To say the trade war between the U.S. and China—and its effect on U.S. investors—is confusing is an understatement, according to Anwiti Bahuguna, senior portfolio manager and head of multiasset strategy at Columbia Threadneedle Investments.

“It is incredibly hard to predict what you will see every morning. Will there be another escalation or another de-escalation?” Bahuguna asked. As President Trump acknowledged recently, he has second thoughts about everything—and he often acts on them, she said.

“Just over this weekend, we have been whipsawed and there was a selloff in the market Friday and again when the Asian market opened Sunday evening. The situation is a mess,” she said in an interview with Financial Advisor magazine on Monday. “But investors need to take a step back from the day to day. Hopefully, advisors’ clients are long-term investors.”

The situation causes advisors consternation because their clients are often confused by the daily news, but trade is a relatively small component of the U.S. economy, she said. The real impact comes when trade wars start affecting jobs, which in turn hurts consumer confidence, Bahuguna added.

“The impact of trade wars on confidence is a bigger source of investor uncertainty” than the trade war itself," she said

“The selloff in equities and rush to safe havens such as Treasury bonds, gold and yen are signs of damage to confidence. Business confidence has been affected, but consumer confidence is good now because jobs are still strong,” she said.

Trade conflict lowers capital spending as firms may decide to wait for trade policy uncertainty to end before undertaking major capital investments. In addition, supply chains are likely getting disrupted and reconfigured as U.S. producers try to find alternative sources of imported goods that are being targeted by tariffs, she said.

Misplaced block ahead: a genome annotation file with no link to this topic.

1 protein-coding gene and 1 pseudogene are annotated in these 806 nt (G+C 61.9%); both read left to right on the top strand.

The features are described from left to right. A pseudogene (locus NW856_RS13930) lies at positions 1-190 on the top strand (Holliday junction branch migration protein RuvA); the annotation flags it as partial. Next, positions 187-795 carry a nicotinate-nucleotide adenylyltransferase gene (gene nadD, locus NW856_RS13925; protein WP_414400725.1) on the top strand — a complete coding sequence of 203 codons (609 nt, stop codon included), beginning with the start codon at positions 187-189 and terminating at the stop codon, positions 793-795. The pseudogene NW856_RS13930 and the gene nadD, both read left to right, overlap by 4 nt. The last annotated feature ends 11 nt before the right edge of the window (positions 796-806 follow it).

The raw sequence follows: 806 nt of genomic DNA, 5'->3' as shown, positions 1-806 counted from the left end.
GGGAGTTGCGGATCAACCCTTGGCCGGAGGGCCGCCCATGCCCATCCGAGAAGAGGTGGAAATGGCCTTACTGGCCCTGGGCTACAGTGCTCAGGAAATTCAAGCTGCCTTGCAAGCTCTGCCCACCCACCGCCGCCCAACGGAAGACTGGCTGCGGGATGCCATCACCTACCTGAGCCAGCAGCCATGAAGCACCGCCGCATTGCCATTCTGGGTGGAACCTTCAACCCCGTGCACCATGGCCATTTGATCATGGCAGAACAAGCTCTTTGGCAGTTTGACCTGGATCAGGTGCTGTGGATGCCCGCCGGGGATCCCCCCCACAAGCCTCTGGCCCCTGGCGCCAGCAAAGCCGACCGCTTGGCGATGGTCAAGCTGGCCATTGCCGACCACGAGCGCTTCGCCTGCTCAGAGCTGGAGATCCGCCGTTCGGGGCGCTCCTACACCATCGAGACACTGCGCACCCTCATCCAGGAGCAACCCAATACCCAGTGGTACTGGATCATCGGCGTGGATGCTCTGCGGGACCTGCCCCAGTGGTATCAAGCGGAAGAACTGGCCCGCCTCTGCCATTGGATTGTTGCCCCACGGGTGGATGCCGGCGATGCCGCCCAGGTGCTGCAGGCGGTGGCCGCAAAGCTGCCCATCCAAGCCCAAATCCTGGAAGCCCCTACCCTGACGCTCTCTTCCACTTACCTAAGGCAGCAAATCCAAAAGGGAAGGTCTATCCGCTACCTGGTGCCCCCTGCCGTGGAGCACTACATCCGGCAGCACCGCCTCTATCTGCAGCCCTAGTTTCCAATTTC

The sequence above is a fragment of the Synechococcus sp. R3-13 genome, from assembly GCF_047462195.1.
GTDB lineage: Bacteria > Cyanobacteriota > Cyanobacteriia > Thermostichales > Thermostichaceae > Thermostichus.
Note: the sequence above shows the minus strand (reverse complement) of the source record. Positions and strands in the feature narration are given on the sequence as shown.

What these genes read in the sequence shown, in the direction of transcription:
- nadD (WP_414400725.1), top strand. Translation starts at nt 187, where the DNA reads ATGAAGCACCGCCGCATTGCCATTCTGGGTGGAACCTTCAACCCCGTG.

Although consumer confidence is still high, people outside of financial circles are beginning to wonder what is going on. “We have begun to see cracks in consumer confidence,” she said. But advisors should be telling clients that the current situation is just noise, she said, adding that investors should not go to cash.

“We are going into an election year and the chaos will get worse. We are going to be in a yo-yo mode for a while,” Bahuguna said.

Despite the chaos, Columbia Threadneedle does not see a recession on the horizon, “but risks have risen materially. The combination of a potential monetary policy mistake and trade wars has increased the risk of a recession,” she said.

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